Why does Elizabeth deny that John is a lecher?

Why does Elizabeth deny that John is a lecher?

Why does Elizabeth deny that John is a lecher?

Elizabeth Proctor denies the affair to the judges presiding over the Salem witchcraft trials, because she doesn't want to destroy her husband's good name in the town of Salem. Danforth, reaches out and holds her face, then: Look at me! To your own knowledge, has John Proctor ever committed the crime of lechery?

Why does Elizabeth not plead her husband?

Why will Elizabeth, in the final scene, not plead with her husband to confess? She does not want to take away her husband's chance for salvation. Why does John Proctor retract his confession? It also condemns his friends as witches.

Does Elizabeth agree to get John to confess?

Elizabeth is forced in the middle of Act 3 to testify in court about her husband's involvement with Abigail. Readers already know that John has confessed his adultery, but Elizabeth doesn't.

What does Elizabeth do in this Act 3 that is ironic?

In act three of The Crucible by Arthur Miller, Elizabeth Proctor finds herself in an awful predicament, and none of it is her doing. Elizabeth's husband John had an affair with their servant girl, Abigail Williams. ... In court, John is forced to admit that he had an affair with Abigail. It is a shameful moment for him.

Why can't Elizabeth tell her husband to save himself?

She doesn't want to be responsible for helping to take that away from him. She has to let him make his own decision. Danforth allows Elizabeth to speak to John in order to get him to enter a guilty plea and save himself. Danforth likely knows Proctor is innocent.

Does Elizabeth forgive John?

He committed adultery earlier that year while she was sick, and though his lover (Abigail Williams) is now out of his life, Elizabeth still judges him for it. More importantly, he still judges himself. It isn't until Elizabeth forgives him and admits her own faults that John Proctor is able to forgive himself.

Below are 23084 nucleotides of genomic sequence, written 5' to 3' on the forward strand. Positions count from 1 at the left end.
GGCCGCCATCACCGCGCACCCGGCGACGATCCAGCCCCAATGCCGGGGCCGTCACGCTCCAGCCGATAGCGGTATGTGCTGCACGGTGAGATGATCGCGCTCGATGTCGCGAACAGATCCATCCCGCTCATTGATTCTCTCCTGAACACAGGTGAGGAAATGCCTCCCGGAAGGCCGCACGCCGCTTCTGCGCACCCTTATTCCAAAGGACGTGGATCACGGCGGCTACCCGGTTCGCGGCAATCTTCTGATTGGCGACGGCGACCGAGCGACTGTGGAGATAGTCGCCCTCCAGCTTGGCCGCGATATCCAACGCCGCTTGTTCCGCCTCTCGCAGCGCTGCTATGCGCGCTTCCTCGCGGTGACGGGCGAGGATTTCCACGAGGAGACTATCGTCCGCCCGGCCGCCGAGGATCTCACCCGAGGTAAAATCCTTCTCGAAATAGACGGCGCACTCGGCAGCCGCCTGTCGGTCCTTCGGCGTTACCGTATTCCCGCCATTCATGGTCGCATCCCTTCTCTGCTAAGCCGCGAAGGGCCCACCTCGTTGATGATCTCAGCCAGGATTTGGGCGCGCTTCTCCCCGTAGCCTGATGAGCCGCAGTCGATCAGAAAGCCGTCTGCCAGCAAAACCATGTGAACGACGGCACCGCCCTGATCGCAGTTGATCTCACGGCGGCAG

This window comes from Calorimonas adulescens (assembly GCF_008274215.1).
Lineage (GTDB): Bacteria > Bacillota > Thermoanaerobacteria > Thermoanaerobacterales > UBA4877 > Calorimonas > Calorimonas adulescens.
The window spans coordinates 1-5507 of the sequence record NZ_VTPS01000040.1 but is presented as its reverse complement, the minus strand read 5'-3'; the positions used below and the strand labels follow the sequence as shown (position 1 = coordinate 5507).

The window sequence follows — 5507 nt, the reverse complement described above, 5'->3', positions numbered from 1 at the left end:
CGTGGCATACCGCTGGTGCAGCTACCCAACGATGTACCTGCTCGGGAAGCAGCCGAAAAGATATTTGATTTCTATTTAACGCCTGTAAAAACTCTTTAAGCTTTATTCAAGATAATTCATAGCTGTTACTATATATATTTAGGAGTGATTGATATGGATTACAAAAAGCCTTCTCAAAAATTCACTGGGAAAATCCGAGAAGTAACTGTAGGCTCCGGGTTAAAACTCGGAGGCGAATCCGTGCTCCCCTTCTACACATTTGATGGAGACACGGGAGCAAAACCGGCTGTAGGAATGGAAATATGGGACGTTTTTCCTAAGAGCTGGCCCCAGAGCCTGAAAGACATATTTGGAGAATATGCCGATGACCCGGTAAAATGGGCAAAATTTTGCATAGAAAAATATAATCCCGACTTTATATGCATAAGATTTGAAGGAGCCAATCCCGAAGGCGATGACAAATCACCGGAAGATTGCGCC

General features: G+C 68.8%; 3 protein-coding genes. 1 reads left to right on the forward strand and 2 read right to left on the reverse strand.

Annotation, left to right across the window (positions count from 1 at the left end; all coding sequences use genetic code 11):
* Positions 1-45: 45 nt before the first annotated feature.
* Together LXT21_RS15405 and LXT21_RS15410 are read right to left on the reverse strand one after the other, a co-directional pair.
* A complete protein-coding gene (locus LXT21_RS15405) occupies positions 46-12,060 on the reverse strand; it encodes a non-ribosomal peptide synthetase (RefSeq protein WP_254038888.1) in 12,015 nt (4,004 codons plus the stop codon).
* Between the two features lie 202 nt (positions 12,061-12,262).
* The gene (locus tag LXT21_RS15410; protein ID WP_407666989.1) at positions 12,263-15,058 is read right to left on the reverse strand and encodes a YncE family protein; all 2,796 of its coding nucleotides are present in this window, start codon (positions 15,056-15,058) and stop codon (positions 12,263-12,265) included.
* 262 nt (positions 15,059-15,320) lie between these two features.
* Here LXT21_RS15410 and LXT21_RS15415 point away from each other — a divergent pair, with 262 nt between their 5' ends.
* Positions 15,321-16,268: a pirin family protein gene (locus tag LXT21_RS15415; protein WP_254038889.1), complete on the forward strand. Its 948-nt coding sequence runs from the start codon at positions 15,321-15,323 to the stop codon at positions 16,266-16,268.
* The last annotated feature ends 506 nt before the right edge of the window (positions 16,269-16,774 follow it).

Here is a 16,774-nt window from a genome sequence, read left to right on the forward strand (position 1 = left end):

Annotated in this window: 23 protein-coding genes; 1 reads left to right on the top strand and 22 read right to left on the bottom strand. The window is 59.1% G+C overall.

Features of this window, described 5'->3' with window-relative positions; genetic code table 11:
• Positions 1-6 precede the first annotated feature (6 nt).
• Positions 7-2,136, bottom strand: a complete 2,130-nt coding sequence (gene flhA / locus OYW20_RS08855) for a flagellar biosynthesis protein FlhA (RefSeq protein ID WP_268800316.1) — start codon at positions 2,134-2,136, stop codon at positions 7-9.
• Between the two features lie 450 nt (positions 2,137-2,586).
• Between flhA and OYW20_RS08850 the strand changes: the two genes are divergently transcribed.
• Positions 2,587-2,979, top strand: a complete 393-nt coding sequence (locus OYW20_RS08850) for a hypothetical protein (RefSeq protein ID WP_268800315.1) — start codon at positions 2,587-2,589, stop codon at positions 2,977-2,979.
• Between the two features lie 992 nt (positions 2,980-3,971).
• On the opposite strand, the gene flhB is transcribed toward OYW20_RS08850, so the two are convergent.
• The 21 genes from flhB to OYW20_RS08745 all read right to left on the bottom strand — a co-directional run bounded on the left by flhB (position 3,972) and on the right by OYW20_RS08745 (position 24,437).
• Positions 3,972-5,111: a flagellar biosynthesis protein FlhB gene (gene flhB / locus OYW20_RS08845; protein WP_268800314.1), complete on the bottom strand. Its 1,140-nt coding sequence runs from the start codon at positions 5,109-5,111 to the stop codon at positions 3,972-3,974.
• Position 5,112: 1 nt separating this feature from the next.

Why does Elizabeth ask John to visit Abby?

Elizabeth originally wants John to go to Salem so he can tell the court that he knows the girls are lying. Then, when she finds out she was accused in court, she wants him to go to Salem to speak directly with Abigail. Elizabeth makes these requests with an eye towards correcting injustice and saving her own life.

What does Elizabeth blame herself for when speaking to John?

Elizabeth then makes a confession of her own: she was suspicious of John and Abigail, but she did not confront him. Consequently, she holds herself responsible for John being caught up in the witchcraft hysteria in Salem.

What prompts Elizabeth to lie Why is this ironic?

Why is it ironic that Elizabeth lied to the court about her husband's adultery? Because John had already confessed and he said that she had never lied. It also could have ended all of the trials is she had told the truth.

What's ironic about Elizabeth's lie?

The irony of this exchange is that Elizabeth always tells the truth; however, the one time she lies to save someone she loves, it backfires on her. If she had remained true to herself, she would have told the truth, saved John, condemned Abigail, ended the trials, and lived the rest of her life with her husband.

Why does Elizabeth not beg John to capitulate?

When Reverend Parris and Hale plead with Elizabeth to stop her husband from making a fatal decision, she refuses to beg John to capitulate with the corrupt court. Elizabeth also mentions that she sees goodness in her husband and refuses to take it from him.

Why did Elizabeth refuse to take John's life?

Elizabeth also mentions that she sees goodness in her husband and refuses to take it from him. The goodness that Elizabeth sees in John is his integrity and courage. She respects and admires the fact that John is willing to die for a righteous cause and to save the lives of others.

Why did John Proctor refuse to confess in Act 4?

Before John Proctor walks to the gallows in act 4, he refuses to offer a false confession to Deputy Governor Danforth and finds redemption in by deciding to sacrifice his life in order to undermine the corrupt court. Proctor understands that he is making a selfless decision and comments that he has finally begun to see some goodness in himself.

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